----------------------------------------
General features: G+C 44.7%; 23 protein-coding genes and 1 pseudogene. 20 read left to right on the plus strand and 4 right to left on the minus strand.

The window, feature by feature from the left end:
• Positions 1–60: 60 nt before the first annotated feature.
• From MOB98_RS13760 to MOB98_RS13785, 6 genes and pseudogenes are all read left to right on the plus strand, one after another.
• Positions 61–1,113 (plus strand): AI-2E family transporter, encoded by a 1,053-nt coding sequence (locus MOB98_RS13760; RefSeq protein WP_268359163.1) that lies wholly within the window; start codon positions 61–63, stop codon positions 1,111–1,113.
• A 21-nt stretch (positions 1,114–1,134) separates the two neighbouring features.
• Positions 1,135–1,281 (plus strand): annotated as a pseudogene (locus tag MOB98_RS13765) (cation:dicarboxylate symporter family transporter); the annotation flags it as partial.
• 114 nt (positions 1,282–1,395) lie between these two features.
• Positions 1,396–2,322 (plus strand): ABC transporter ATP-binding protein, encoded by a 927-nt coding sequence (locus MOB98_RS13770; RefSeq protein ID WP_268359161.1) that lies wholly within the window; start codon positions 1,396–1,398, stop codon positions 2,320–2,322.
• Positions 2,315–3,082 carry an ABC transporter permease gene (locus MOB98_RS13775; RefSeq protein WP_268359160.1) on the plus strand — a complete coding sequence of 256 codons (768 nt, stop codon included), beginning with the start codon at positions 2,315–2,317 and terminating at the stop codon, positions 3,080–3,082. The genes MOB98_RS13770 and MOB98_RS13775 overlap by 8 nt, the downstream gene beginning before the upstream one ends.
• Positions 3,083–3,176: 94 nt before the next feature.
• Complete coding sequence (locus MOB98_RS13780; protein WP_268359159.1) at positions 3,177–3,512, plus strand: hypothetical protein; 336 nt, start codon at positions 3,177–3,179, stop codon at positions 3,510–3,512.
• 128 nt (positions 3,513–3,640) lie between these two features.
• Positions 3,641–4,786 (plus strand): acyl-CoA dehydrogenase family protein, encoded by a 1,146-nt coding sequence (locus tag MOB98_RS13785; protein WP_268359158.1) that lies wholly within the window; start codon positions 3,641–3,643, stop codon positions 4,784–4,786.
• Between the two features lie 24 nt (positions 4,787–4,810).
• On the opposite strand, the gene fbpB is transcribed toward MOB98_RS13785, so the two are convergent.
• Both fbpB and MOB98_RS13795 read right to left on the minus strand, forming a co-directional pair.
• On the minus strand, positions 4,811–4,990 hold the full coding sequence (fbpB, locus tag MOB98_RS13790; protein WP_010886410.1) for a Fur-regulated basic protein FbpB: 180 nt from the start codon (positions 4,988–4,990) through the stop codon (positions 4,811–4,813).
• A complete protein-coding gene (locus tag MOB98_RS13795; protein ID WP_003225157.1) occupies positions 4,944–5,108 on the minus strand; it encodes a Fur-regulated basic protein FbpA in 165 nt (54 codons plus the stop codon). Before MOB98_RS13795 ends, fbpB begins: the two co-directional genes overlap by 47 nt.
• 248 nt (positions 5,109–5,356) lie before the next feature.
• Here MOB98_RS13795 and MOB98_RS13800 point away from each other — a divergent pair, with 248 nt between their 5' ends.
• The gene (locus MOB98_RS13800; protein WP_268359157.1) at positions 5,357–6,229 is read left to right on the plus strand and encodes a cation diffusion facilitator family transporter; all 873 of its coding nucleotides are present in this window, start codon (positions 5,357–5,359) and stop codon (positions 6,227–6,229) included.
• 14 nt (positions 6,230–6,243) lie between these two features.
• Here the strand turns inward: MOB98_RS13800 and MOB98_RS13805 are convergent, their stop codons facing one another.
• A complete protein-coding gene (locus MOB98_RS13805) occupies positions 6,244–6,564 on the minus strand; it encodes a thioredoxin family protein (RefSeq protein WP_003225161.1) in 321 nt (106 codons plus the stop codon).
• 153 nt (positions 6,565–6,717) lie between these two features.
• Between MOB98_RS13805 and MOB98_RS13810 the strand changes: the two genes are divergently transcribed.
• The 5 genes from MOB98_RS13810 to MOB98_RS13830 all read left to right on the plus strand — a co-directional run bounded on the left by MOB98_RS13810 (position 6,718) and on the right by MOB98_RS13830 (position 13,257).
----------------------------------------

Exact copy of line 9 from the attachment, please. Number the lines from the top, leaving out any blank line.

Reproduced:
• Positions 1,396–2,322 (plus strand): ABC transporter ATP-binding protein, encoded by a 927-nt coding sequence (locus MOB98_RS13770; RefSeq protein ID WP_268359161.1) that lies wholly within the window; start codon positions 1,396–1,398, stop codon positions 2,320–2,322.